Verse > Anthologies > Elizabethan Sonnets > Idea
Seccombe and Arber, comps.  Elizabethan Sonnets.  1904.
Sonnet 49. Thou leaden brain, which censur’st what I write
Michael Drayton (1563–1631)
[First printed in 1599 (No. 46), and in all later editions.]

THOU leaden brain, which censur’st what I write,
And sayst my lines be dull, and do not move.
I marvel not thou feelst not my Delight,
Which never felt’st my fiery touch of Love!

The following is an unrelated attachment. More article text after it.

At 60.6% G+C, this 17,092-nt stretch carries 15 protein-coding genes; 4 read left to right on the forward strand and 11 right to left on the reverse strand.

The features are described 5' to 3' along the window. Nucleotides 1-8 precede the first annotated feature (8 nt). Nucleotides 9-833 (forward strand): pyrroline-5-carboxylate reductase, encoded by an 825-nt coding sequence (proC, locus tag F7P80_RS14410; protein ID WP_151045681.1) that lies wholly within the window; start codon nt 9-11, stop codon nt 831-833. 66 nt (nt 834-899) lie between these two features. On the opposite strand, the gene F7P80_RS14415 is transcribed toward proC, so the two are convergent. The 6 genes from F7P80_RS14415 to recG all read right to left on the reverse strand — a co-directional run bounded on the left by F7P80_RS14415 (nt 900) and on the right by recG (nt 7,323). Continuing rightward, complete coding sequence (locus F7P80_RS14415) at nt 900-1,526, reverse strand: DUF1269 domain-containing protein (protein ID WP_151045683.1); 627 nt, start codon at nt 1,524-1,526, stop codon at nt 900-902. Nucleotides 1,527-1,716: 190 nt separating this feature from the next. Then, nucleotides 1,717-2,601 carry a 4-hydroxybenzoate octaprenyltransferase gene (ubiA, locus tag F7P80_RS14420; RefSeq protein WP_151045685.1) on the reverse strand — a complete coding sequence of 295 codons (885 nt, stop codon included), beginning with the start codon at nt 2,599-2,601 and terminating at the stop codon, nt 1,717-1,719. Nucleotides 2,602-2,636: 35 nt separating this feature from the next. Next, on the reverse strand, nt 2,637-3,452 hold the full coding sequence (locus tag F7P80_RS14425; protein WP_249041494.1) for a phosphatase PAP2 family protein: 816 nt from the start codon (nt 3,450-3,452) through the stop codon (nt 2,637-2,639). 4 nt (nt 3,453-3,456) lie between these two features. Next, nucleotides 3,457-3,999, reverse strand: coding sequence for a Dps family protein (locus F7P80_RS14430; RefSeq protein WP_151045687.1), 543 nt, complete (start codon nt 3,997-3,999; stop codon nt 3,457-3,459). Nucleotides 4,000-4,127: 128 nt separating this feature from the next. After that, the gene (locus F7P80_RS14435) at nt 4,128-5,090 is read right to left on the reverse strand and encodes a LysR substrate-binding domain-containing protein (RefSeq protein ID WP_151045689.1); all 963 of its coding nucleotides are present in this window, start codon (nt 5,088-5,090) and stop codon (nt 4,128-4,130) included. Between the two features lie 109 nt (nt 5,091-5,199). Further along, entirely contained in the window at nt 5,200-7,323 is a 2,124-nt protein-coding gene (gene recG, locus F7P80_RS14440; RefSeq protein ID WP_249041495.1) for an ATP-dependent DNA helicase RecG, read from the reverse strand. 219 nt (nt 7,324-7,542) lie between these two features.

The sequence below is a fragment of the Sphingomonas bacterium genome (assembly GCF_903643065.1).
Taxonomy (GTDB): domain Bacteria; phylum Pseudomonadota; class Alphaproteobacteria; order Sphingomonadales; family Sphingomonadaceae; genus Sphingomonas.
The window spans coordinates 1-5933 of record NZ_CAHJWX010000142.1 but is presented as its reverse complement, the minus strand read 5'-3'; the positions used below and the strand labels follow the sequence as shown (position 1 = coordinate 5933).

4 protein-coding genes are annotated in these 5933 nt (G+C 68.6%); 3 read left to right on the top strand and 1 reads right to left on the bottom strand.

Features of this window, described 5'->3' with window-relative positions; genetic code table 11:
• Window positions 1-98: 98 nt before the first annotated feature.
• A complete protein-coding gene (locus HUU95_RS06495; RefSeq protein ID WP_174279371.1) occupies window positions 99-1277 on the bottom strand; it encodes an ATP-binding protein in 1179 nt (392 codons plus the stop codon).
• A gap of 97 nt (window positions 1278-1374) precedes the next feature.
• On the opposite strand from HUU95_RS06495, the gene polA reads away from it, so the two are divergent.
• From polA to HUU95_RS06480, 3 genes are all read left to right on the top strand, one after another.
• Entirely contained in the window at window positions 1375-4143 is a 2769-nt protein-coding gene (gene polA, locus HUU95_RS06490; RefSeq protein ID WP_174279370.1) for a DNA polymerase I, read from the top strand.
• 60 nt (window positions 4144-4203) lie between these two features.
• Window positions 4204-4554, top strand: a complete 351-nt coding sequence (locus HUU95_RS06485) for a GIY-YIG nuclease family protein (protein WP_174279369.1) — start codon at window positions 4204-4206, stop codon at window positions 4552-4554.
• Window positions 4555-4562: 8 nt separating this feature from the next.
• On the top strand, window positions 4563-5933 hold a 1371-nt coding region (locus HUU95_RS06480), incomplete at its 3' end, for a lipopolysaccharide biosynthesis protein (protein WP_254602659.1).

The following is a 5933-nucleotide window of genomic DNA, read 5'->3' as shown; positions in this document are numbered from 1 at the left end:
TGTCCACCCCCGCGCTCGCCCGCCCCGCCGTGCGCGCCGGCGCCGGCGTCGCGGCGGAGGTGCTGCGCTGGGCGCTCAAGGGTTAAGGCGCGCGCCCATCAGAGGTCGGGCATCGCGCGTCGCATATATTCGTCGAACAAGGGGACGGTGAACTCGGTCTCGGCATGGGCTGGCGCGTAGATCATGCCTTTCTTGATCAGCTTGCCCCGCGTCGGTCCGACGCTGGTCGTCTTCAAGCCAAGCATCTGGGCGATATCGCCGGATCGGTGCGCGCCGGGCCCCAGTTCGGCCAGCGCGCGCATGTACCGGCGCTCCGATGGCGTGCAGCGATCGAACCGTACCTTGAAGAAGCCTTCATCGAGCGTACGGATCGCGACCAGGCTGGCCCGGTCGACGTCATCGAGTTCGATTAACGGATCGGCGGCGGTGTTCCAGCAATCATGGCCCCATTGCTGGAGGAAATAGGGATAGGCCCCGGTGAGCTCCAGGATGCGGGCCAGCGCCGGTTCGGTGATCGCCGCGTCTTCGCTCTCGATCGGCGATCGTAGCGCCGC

But thou, whose pen hath like a packhorse served,        5
Whose stomach unto gall hath turned thy food,
Whose senses, like poor prisoners, hunger starved,
Whose grief hath parched thy body, dried thy blood.
  Thou which hast scornèd life, and hated death;
And in a moment, mad, sober, glad, and sorry;        10
Thou which hast banned thy thoughts, and curst thy birth,
With thousand plagues more than in Purgatory:
  Thou, thus whose spirit, Love in his fire refines!
  Come thou and read, admire, applaud my Lines!

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